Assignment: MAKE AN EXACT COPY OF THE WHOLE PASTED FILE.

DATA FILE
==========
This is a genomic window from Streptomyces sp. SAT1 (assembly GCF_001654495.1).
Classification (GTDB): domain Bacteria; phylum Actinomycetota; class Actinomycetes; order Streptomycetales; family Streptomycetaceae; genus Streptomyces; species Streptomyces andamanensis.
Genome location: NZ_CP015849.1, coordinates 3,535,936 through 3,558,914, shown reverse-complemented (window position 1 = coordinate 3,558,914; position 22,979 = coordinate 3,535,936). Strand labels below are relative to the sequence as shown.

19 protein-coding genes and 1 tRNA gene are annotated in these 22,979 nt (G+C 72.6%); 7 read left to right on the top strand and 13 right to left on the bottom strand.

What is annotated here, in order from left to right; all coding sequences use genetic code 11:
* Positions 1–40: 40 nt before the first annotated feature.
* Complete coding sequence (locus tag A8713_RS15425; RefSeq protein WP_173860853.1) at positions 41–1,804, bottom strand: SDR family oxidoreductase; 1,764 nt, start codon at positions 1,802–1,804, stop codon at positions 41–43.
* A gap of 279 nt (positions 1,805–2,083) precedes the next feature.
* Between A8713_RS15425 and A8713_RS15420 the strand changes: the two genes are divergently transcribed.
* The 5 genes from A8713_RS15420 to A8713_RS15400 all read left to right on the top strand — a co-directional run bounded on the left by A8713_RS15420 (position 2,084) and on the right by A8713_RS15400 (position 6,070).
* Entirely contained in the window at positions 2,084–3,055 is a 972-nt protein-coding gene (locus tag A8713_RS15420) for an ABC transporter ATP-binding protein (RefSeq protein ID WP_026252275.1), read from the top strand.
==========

This is a genomic window from Streptomyces sp. SAT1 (assembly GCF_001654495.1).
Classification (GTDB): domain Bacteria; phylum Actinomycetota; class Actinomycetes; order Streptomycetales; family Streptomycetaceae; genus Streptomyces; species Streptomyces andamanensis.
Genome location: NZ_CP015849.1, coordinates 3,535,936 through 3,558,914, shown reverse-complemented (window position 1 = coordinate 3,558,914; position 22,979 = coordinate 3,535,936). Strand labels below are relative to the sequence as shown.

19 protein-coding genes and 1 tRNA gene are annotated in these 22,979 nt (G+C 72.6%); 7 read left to right on the top strand and 13 right to left on the bottom strand.

What is annotated here, in order from left to right; all coding sequences use genetic code 11:
* Positions 1–40: 40 nt before the first annotated feature.
* Complete coding sequence (locus tag A8713_RS15425; RefSeq protein WP_173860853.1) at positions 41–1,804, bottom strand: SDR family oxidoreductase; 1,764 nt, start codon at positions 1,802–1,804, stop codon at positions 41–43.
* A gap of 279 nt (positions 1,805–2,083) precedes the next feature.
* Between A8713_RS15425 and A8713_RS15420 the strand changes: the two genes are divergently transcribed.
* The 5 genes from A8713_RS15420 to A8713_RS15400 all read left to right on the top strand — a co-directional run bounded on the left by A8713_RS15420 (position 2,084) and on the right by A8713_RS15400 (position 6,070).
* Entirely contained in the window at positions 2,084–3,055 is a 972-nt protein-coding gene (locus tag A8713_RS15420) for an ABC transporter ATP-binding protein (RefSeq protein ID WP_026252275.1), read from the top strand.